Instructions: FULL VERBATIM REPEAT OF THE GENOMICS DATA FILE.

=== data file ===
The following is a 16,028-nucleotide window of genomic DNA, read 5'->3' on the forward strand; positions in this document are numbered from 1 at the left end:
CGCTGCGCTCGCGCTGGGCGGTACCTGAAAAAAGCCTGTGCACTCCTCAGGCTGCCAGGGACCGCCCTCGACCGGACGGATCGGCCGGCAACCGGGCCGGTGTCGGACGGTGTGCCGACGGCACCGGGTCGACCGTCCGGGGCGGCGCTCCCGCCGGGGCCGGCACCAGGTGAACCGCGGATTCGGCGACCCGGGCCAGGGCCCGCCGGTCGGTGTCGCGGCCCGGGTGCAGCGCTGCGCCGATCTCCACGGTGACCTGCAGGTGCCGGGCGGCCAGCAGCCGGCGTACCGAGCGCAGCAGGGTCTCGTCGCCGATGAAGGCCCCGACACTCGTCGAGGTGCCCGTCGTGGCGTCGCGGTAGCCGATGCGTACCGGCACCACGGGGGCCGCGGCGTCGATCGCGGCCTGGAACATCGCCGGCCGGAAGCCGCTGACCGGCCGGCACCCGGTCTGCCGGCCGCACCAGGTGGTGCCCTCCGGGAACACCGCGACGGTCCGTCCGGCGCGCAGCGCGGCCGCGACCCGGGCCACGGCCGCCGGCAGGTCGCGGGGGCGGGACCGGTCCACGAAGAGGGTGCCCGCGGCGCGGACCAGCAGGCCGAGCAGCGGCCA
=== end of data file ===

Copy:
The following is a 16,028-nucleotide window of genomic DNA, read 5'->3' on the forward strand; positions in this document are numbered from 1 at the left end:
CGCTGCGCTCGCGCTGGGCGGTACCTGAAAAAAGCCTGTGCACTCCTCAGGCTGCCAGGGACCGCCCTCGACCGGACGGATCGGCCGGCAACCGGGCCGGTGTCGGACGGTGTGCCGACGGCACCGGGTCGACCGTCCGGGGCGGCGCTCCCGCCGGGGCCGGCACCAGGTGAACCGCGGATTCGGCGACCCGGGCCAGGGCCCGCCGGTCGGTGTCGCGGCCCGGGTGCAGCGCTGCGCCGATCTCCACGGTGACCTGCAGGTGCCGGGCGGCCAGCAGCCGGCGTACCGAGCGCAGCAGGGTCTCGTCGCCGATGAAGGCCCCGACACTCGTCGAGGTGCCCGTCGTGGCGTCGCGGTAGCCGATGCGTACCGGCACCACGGGGGCCGCGGCGTCGATCGCGGCCTGGAACATCGCCGGCCGGAAGCCGCTGACCGGCCGGCACCCGGTCTGCCGGCCGCACCAGGTGGTGCCCTCCGGGAACACCGCGACGGTCCGTCCGGCGCGCAGCGCGGCCGCGACCCGGGCCACGGCCGCCGGCAGGTCGCGGGGGCGGGACCGGTCCACGAAGAGGGTGCCCGCGGCGCGGACCAGCAGGCCGAGCAGCGGCCA